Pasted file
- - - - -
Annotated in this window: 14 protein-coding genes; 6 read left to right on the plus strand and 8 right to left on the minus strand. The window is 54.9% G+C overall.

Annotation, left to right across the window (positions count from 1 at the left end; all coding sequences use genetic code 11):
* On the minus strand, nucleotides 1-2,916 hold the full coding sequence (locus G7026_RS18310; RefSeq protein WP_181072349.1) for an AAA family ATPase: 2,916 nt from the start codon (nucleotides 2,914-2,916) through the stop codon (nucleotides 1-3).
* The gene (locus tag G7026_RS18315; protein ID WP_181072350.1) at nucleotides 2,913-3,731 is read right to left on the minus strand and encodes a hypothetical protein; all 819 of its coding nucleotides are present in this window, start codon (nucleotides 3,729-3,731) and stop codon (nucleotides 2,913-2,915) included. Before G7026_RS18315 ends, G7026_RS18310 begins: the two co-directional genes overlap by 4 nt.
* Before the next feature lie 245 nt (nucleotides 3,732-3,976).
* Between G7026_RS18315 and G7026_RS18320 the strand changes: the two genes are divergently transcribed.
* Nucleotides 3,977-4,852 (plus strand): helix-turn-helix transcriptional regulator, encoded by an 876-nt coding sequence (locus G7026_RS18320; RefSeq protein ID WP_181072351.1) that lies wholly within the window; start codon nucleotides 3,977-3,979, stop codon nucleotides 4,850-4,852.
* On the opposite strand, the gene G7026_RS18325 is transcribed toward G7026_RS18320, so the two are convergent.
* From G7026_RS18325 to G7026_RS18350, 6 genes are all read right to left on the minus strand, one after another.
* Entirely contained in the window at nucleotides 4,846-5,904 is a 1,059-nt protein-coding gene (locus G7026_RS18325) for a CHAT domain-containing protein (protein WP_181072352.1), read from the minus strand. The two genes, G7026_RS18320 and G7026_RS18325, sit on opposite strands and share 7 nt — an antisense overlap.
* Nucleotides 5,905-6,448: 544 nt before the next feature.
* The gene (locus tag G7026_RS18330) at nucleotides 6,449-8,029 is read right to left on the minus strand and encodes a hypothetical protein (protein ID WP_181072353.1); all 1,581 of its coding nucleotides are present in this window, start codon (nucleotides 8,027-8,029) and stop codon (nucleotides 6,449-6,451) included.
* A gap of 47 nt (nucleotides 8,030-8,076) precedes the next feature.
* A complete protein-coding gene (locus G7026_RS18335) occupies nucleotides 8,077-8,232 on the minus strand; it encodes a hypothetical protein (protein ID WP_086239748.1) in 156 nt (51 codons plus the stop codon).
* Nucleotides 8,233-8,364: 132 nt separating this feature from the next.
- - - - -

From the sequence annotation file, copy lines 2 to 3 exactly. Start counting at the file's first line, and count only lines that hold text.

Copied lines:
Annotation, left to right across the window (positions count from 1 at the left end; all coding sequences use genetic code 11):
* On the minus strand, nucleotides 1-2,916 hold the full coding sequence (locus G7026_RS18310; RefSeq protein WP_181072349.1) for an AAA family ATPase: 2,916 nt from the start codon (nucleotides 2,914-2,916) through the stop codon (nucleotides 1-3).